Calibrachoa are spectacular little plants whose flowers resemble tiny petunias. The plants can survive year-round in USDA plant zones 9 to 11, but in other regions they are treated as annuals. Gardeners who are in love with these trailing plants might wonder how to root Calibrachoa cuttings or what other methods of propagation are useful. These tiny darlings can grow from seed but cuttings of Calibrachoa are the primary method of propagation. It will take at least two months for cuttings to mature, so harvest them at the appropriate time.
About Calibrachoa Cutting Propagation
Calibrachoa plants were first collected wild in the late 1980’s. They hail from South America and are also sold as million bells due to the many tiny blooms. There are numerous colors from which to choose as well as double petal varieties. Preserving your favorite is as simple as taking cuttings and providing certain cultural conditions. Calibrachoa cutting propagation is the method preferred by professional growers.
While calibrachoa growers take cuttings in late winter in order to achieve sellable plants by spring, gardeners can take cuttings in spring for late summer plants.
How to Grow Calibrachoa from Cuttings
Take 6 inch (15 cm.) tip cuttings in the morning and insert the cut end into a good soilless potting medium that drains well. The cuttings will require high light in full sun and consistent misting to take off correctly. Other cultural considerations are also important to successful calibrachoa cutting propagation.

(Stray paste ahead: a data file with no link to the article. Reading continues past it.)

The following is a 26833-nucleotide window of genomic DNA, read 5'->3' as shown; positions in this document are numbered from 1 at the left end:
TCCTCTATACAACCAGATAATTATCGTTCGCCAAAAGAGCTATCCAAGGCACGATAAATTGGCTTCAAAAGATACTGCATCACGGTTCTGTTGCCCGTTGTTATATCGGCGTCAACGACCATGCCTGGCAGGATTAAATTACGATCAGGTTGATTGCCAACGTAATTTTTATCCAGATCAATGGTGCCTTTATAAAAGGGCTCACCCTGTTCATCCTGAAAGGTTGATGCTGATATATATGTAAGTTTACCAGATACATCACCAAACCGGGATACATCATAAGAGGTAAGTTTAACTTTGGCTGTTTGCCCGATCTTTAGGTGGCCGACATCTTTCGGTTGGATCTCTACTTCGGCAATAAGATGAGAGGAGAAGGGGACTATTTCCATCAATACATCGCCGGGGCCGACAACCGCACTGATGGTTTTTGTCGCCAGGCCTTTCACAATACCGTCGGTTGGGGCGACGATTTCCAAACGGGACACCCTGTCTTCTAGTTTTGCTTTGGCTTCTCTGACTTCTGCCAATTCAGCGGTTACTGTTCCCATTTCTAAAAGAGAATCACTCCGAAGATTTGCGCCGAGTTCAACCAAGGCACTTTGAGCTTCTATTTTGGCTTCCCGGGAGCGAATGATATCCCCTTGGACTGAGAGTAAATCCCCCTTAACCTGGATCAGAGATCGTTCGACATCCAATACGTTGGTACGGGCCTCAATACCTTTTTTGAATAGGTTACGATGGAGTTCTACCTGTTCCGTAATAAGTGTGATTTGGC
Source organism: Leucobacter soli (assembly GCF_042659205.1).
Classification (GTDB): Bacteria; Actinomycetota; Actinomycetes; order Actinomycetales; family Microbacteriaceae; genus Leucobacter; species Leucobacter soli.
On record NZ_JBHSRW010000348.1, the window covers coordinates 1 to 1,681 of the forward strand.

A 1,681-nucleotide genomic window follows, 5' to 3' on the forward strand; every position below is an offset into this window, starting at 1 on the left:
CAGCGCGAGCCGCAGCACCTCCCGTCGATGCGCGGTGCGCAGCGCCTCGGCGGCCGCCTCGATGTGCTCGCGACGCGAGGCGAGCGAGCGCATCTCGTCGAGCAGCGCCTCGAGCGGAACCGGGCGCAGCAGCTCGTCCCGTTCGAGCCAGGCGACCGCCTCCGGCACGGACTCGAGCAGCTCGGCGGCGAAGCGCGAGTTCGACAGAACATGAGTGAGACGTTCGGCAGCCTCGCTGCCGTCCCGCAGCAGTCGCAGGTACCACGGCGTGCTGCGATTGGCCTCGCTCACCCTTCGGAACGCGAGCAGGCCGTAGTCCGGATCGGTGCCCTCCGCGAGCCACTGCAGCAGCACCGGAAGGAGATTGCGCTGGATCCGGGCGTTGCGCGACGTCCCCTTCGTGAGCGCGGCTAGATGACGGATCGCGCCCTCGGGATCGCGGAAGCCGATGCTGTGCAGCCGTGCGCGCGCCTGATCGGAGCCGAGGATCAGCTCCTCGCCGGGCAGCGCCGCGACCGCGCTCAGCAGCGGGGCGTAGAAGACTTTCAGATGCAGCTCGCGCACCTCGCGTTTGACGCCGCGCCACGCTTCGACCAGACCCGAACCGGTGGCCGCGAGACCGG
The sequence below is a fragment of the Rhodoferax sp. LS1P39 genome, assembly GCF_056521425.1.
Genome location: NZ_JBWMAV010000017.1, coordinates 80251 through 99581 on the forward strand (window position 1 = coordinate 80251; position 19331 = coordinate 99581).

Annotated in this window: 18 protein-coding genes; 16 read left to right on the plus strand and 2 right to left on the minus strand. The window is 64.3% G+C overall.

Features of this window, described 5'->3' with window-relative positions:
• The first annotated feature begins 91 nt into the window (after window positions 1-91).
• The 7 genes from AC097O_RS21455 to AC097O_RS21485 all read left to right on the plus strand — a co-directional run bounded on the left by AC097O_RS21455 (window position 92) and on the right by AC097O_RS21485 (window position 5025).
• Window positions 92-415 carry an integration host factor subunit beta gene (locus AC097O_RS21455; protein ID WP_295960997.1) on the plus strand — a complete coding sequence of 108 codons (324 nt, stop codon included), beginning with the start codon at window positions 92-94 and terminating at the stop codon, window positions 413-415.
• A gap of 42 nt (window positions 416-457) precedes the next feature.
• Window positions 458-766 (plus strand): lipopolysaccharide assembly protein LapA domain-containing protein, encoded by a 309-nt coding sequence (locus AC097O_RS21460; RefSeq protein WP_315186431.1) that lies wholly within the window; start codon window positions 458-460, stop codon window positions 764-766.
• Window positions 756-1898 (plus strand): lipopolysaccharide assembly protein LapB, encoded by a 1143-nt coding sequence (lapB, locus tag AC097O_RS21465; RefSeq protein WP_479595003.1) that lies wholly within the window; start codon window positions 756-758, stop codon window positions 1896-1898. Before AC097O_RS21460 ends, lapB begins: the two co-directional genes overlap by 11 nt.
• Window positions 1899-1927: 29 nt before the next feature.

Cuttings of calibrachoa respond to a consistently moist medium. Keeping the cutting from wilting is important, as the new plant will put its efforts to saving itself rather than rooting in low moisture settings. Use de-mineralized water to irrigate. This will prevent buildup of mineral salts.
Avoid over misting the cuttings, as stem rot can occur. Place containers where temperatures are consistently 70 degrees F. (21 C.) for the first two weeks. Thereafter, place plants in a slightly cooler location. Use a complete fertilizer once per week to promote leafy growth and root formation.
Problems with Calibrachoa Propagation by Cuttings
The most common mistake is overwatering. Misting the medium will help prevent extra moisture from building up. So can using a small container, especially if it is unglazed and can promote evaporation of excess water.
Iron deficiencies are common in production. Add extra iron if plant leaves are slightly yellow. Use good sanitary practices to avoid transmitting any disease to the newly forming plants. Avoid higher heat during rooting.
Leggy plants often form in high light situations. Pinch plants early before stems get woody for best results in forming compact plants. Rooting time will vary, but most plants will root within a month.
Calibrachoa are quite easy to propagate with cuttings but it is best to start numerous cuttings for a better chance of success on at least a few.